Guernsey 10 shillings 1966

Started by <k>, April 01, 2019, 01:40:16 AM

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<k>

In 1966, in the UK and the Channel Islands, the half crown was the highest circulating denomination of coin. The crown (5 shillings) was just a collector coin by that time. Ten shillings was a bank note. It was a lot of money and worth close on 20 pounds in today's terms.

That same year, Guernsey issued a collector 10 shillings coin to commemorate King William and 1066. That is a date that every British person knows, of course. The idea of 10 shillings as a coin was quite novel - even though the UK would release a 50 pence coin only three years later. And equally striking, the coin was square too - more or less. Arnold Machin's elegant new portrait of the Queen graced the obverse. It was still something of a novelty. The Machin effigy would not be seen in the UK until 1968, when the first decimal coins - 5 pence and 10 pence - were issued.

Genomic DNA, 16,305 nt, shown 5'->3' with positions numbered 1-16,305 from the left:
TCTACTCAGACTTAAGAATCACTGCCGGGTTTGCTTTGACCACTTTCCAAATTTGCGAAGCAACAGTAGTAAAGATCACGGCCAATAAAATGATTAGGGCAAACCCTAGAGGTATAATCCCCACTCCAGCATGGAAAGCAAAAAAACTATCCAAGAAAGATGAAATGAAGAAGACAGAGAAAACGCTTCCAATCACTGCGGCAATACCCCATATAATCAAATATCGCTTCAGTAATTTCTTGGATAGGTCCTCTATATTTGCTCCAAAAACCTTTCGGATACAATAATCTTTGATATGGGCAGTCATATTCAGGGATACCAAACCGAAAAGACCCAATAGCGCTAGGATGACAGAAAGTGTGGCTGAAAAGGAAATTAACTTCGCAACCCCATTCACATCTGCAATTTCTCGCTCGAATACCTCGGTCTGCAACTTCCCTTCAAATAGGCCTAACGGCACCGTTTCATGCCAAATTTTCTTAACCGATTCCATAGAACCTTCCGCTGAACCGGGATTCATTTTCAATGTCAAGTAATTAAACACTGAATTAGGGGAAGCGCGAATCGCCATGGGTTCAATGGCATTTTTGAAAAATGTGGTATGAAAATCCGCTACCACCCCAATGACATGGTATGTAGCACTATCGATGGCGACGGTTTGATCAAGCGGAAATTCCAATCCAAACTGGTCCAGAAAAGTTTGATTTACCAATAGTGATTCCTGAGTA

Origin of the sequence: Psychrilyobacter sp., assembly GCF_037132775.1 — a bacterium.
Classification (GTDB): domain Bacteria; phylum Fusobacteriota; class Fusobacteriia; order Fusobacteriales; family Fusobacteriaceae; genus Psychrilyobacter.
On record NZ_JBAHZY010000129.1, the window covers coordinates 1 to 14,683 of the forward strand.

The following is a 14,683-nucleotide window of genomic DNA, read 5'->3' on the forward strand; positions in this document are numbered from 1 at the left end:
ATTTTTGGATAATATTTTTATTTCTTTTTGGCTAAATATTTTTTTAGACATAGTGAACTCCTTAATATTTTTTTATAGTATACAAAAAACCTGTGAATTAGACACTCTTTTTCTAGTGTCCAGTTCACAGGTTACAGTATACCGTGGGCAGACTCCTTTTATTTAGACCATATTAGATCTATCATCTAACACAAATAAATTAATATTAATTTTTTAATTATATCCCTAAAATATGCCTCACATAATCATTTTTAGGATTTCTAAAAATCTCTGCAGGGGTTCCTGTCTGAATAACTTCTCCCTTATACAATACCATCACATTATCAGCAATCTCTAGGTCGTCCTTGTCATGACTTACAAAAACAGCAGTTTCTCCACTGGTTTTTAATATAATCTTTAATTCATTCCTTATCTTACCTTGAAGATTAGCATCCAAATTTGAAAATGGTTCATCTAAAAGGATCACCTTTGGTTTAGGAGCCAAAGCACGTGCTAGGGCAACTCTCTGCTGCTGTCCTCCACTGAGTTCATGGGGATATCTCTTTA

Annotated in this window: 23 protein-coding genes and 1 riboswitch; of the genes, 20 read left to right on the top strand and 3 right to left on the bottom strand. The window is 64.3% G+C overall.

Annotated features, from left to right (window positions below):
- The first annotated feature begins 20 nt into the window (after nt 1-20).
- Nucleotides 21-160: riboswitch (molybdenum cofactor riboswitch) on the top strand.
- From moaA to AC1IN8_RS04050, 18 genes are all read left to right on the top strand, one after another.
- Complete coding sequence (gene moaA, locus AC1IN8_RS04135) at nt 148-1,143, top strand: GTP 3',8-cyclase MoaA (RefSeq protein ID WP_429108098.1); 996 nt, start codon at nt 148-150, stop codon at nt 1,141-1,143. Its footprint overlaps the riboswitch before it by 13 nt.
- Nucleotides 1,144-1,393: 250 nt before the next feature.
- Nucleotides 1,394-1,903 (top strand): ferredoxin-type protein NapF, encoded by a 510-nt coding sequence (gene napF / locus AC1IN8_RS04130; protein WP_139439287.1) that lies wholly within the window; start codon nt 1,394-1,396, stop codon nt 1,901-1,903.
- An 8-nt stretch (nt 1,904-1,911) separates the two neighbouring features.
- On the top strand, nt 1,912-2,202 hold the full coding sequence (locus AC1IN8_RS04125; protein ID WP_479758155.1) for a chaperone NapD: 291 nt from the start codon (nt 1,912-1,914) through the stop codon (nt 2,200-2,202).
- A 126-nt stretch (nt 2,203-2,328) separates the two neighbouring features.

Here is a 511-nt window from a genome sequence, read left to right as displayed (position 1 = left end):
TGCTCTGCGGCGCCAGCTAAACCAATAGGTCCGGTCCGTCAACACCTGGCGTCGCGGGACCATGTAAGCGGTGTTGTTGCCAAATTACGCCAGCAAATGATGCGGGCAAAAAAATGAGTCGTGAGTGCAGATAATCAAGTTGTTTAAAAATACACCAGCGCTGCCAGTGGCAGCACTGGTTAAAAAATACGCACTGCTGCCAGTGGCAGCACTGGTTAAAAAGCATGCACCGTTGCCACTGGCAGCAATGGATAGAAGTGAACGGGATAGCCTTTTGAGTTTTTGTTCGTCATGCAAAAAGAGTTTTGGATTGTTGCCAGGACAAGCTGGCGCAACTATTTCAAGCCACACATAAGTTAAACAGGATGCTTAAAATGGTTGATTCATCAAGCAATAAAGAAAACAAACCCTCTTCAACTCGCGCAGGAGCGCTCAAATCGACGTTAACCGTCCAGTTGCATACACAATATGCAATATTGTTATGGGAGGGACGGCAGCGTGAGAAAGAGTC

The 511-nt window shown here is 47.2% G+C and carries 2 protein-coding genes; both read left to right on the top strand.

The equally elegant portrait of King William on the reverse of the coin was also the work of Arnold Machin. Many a collector must have wanted that coin as soon as they saw it. How radical was it in those days, before commemorative collector coins were released in such huge numbers and with so many gimmicky variations?
Visit the website of The Royal Mint Museum.

See: The Royal Mint Museum.

<k>

And the reverse.
Visit the website of The Royal Mint Museum.

See: The Royal Mint Museum.

<k>

Visit the website of The Royal Mint Museum.

See: The Royal Mint Museum.